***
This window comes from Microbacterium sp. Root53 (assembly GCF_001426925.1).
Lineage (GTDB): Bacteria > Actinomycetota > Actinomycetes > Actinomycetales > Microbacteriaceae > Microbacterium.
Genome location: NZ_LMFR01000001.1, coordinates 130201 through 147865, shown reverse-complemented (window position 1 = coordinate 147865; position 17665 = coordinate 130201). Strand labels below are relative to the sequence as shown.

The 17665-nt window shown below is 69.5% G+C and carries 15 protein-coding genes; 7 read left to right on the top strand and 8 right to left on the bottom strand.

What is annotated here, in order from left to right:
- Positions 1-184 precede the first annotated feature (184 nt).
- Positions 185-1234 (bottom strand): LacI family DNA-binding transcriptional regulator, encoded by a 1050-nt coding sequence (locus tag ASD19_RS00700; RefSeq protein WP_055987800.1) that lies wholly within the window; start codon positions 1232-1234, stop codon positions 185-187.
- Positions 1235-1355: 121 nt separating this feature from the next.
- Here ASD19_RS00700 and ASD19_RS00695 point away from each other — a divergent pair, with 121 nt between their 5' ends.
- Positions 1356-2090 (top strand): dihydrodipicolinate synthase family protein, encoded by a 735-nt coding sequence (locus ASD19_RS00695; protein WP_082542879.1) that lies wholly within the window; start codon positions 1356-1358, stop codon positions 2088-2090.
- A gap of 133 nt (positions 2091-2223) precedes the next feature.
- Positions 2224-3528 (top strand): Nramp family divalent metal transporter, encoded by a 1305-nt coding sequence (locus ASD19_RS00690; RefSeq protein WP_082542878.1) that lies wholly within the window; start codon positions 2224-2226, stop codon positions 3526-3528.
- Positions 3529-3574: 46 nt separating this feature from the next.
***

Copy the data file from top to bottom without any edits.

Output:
This window comes from Microbacterium sp. Root53 (assembly GCF_001426925.1).
Lineage (GTDB): Bacteria > Actinomycetota > Actinomycetes > Actinomycetales > Microbacteriaceae > Microbacterium.
Genome location: NZ_LMFR01000001.1, coordinates 130201 through 147865, shown reverse-complemented (window position 1 = coordinate 147865; position 17665 = coordinate 130201). Strand labels below are relative to the sequence as shown.

The 17665-nt window shown below is 69.5% G+C and carries 15 protein-coding genes; 7 read left to right on the top strand and 8 right to left on the bottom strand.

What is annotated here, in order from left to right:
- Positions 1-184 precede the first annotated feature (184 nt).
- Positions 185-1234 (bottom strand): LacI family DNA-binding transcriptional regulator, encoded by a 1050-nt coding sequence (locus tag ASD19_RS00700; RefSeq protein WP_055987800.1) that lies wholly within the window; start codon positions 1232-1234, stop codon positions 185-187.
- Positions 1235-1355: 121 nt separating this feature from the next.
- Here ASD19_RS00700 and ASD19_RS00695 point away from each other — a divergent pair, with 121 nt between their 5' ends.
- Positions 1356-2090 (top strand): dihydrodipicolinate synthase family protein, encoded by a 735-nt coding sequence (locus ASD19_RS00695; protein WP_082542879.1) that lies wholly within the window; start codon positions 1356-1358, stop codon positions 2088-2090.
- A gap of 133 nt (positions 2091-2223) precedes the next feature.
- Positions 2224-3528 (top strand): Nramp family divalent metal transporter, encoded by a 1305-nt coding sequence (locus ASD19_RS00690; RefSeq protein WP_082542878.1) that lies wholly within the window; start codon positions 2224-2226, stop codon positions 3526-3528.
- Positions 3529-3574: 46 nt separating this feature from the next.